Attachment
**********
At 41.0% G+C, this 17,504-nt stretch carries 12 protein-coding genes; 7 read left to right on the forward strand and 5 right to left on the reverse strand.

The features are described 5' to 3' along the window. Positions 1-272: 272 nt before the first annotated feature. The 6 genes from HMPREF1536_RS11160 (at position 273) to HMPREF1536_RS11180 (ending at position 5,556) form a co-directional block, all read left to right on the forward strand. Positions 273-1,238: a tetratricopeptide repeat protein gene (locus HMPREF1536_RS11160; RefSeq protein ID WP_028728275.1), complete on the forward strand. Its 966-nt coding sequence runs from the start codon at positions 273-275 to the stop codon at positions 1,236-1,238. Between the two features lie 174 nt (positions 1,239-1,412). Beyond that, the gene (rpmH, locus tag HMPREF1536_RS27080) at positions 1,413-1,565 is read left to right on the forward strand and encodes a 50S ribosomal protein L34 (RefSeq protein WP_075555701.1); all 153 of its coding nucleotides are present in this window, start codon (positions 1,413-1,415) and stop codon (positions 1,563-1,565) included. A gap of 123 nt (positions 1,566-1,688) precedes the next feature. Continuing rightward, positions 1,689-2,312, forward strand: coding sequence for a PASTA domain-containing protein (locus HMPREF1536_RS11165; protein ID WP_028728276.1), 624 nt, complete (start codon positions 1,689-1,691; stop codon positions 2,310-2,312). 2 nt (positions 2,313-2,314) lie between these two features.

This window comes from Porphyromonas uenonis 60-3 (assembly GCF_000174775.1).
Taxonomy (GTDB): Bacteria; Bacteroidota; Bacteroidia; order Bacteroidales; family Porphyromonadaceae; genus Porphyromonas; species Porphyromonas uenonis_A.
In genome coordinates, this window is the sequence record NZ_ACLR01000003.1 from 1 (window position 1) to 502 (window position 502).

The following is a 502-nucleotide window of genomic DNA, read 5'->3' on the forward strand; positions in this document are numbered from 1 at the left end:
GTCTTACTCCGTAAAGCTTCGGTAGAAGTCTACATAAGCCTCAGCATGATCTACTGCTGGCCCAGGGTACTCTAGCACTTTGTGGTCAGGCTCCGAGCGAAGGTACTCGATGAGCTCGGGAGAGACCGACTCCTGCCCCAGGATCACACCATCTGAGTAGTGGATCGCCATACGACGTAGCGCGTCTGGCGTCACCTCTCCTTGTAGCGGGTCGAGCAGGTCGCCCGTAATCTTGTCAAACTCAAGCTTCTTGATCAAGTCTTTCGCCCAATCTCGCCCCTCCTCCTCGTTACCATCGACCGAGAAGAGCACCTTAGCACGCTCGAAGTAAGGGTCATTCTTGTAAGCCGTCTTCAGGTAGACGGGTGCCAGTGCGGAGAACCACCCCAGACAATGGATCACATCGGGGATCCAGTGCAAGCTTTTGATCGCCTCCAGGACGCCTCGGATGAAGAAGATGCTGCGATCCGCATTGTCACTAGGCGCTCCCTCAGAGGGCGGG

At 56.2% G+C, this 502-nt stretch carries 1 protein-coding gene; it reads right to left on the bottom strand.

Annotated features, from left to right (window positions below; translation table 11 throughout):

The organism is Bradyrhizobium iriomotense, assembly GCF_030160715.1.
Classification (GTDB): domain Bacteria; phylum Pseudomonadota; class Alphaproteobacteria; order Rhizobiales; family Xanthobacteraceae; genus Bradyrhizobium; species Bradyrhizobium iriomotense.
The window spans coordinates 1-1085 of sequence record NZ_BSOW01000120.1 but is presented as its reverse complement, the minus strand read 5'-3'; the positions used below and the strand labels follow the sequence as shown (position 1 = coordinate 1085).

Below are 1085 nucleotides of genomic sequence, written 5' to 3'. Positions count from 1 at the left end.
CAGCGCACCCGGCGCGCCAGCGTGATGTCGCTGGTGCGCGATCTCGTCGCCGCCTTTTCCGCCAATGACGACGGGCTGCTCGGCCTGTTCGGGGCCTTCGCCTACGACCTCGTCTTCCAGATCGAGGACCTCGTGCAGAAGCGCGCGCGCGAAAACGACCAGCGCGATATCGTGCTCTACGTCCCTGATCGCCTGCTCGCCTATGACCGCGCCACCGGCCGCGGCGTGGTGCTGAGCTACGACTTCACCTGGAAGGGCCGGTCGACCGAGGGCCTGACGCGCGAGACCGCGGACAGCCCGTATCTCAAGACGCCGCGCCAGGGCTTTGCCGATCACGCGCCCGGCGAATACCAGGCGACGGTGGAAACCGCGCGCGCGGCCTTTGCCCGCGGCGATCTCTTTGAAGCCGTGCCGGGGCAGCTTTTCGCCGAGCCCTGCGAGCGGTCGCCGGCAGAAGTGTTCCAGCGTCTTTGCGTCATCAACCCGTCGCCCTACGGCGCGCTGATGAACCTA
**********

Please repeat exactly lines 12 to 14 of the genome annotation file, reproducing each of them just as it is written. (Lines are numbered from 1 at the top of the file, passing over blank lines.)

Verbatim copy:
The window spans coordinates 1-1085 of sequence record NZ_BSOW01000120.1 but is presented as its reverse complement, the minus strand read 5'-3'; the positions used below and the strand labels follow the sequence as shown (position 1 = coordinate 1085).

Below are 1085 nucleotides of genomic sequence, written 5' to 3'. Positions count from 1 at the left end.
CAGCGCACCCGGCGCGCCAGCGTGATGTCGCTGGTGCGCGATCTCGTCGCCGCCTTTTCCGCCAATGACGACGGGCTGCTCGGCCTGTTCGGGGCCTTCGCCTACGACCTCGTCTTCCAGATCGAGGACCTCGTGCAGAAGCGCGCGCGCGAAAACGACCAGCGCGATATCGTGCTCTACGTCCCTGATCGCCTGCTCGCCTATGACCGCGCCACCGGCCGCGGCGTGGTGCTGAGCTACGACTTCACCTGGAAGGGCCGGTCGACCGAGGGCCTGACGCGCGAGACCGCGGACAGCCCGTATCTCAAGACGCCGCGCCAGGGCTTTGCCGATCACGCGCCCGGCGAATACCAGGCGACGGTGGAAACCGCGCGCGCGGCCTTTGCCCGCGGCGATCTCTTTGAAGCCGTGCCGGGGCAGCTTTTCGCCGAGCCCTGCGAGCGGTCGCCGGCAGAAGTGTTCCAGCGTCTTTGCGTCATCAACCCGTCGCCCTACGGCGCGCTGATGAACCTA